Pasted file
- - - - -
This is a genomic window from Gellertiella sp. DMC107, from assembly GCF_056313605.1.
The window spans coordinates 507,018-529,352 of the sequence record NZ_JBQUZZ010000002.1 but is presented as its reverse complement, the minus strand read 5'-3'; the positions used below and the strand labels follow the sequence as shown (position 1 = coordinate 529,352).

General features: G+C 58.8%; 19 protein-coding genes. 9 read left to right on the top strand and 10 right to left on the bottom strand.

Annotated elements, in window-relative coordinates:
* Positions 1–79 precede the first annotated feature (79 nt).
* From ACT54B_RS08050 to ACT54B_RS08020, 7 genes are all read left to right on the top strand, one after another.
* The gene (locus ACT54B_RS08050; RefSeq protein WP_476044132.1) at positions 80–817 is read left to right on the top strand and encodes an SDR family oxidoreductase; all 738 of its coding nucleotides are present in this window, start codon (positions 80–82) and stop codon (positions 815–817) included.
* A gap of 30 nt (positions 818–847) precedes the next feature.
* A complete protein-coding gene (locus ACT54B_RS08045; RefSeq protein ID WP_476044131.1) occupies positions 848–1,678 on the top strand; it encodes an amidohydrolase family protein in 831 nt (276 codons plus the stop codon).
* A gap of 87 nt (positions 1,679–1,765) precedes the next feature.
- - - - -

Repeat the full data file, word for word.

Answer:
This is a genomic window from Gellertiella sp. DMC107, from assembly GCF_056313605.1.
The window spans coordinates 507,018-529,352 of the sequence record NZ_JBQUZZ010000002.1 but is presented as its reverse complement, the minus strand read 5'-3'; the positions used below and the strand labels follow the sequence as shown (position 1 = coordinate 529,352).

General features: G+C 58.8%; 19 protein-coding genes. 9 read left to right on the top strand and 10 right to left on the bottom strand.

Annotated elements, in window-relative coordinates:
* Positions 1–79 precede the first annotated feature (79 nt).
* From ACT54B_RS08050 to ACT54B_RS08020, 7 genes are all read left to right on the top strand, one after another.
* The gene (locus ACT54B_RS08050; RefSeq protein WP_476044132.1) at positions 80–817 is read left to right on the top strand and encodes an SDR family oxidoreductase; all 738 of its coding nucleotides are present in this window, start codon (positions 80–82) and stop codon (positions 815–817) included.
* A gap of 30 nt (positions 818–847) precedes the next feature.
* A complete protein-coding gene (locus ACT54B_RS08045; RefSeq protein ID WP_476044131.1) occupies positions 848–1,678 on the top strand; it encodes an amidohydrolase family protein in 831 nt (276 codons plus the stop codon).
* A gap of 87 nt (positions 1,679–1,765) precedes the next feature.